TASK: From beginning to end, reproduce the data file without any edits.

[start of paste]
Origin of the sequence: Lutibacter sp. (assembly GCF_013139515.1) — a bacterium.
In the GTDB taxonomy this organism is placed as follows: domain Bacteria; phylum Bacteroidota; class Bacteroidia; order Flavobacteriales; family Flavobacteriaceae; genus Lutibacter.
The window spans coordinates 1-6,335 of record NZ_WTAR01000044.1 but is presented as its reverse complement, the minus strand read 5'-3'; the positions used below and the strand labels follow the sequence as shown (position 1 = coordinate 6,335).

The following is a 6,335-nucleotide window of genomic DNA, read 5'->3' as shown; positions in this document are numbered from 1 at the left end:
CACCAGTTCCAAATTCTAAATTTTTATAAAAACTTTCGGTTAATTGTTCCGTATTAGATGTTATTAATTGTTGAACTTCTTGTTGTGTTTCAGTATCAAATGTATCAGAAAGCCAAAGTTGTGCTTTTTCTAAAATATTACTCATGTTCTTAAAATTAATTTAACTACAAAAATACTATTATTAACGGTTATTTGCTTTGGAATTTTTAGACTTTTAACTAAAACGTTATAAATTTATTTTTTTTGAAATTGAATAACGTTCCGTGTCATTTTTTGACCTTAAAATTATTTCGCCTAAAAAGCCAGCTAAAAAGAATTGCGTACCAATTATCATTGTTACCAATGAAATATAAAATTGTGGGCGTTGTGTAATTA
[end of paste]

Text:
Origin of the sequence: Lutibacter sp. (assembly GCF_013139515.1) — a bacterium.
In the GTDB taxonomy this organism is placed as follows: domain Bacteria; phylum Bacteroidota; class Bacteroidia; order Flavobacteriales; family Flavobacteriaceae; genus Lutibacter.
The window spans coordinates 1-6,335 of record NZ_WTAR01000044.1 but is presented as its reverse complement, the minus strand read 5'-3'; the positions used below and the strand labels follow the sequence as shown (position 1 = coordinate 6,335).

The following is a 6,335-nucleotide window of genomic DNA, read 5'->3' as shown; positions in this document are numbered from 1 at the left end:
CACCAGTTCCAAATTCTAAATTTTTATAAAAACTTTCGGTTAATTGTTCCGTATTAGATGTTATTAATTGTTGAACTTCTTGTTGTGTTTCAGTATCAAATGTATCAGAAAGCCAAAGTTGTGCTTTTTCTAAAATATTACTCATGTTCTTAAAATTAATTTAACTACAAAAATACTATTATTAACGGTTATTTGCTTTGGAATTTTTAGACTTTTAACTAAAACGTTATAAATTTATTTTTTTTGAAATTGAATAACGTTCCGTGTCATTTTTTGACCTTAAAATTATTTCGCCTAAAAAGCCAGCTAAAAAGAATTGCGTACCAATTATCATTGTTACCAATGAAATATAAAATTGTGGGCGTTGTGTAATTA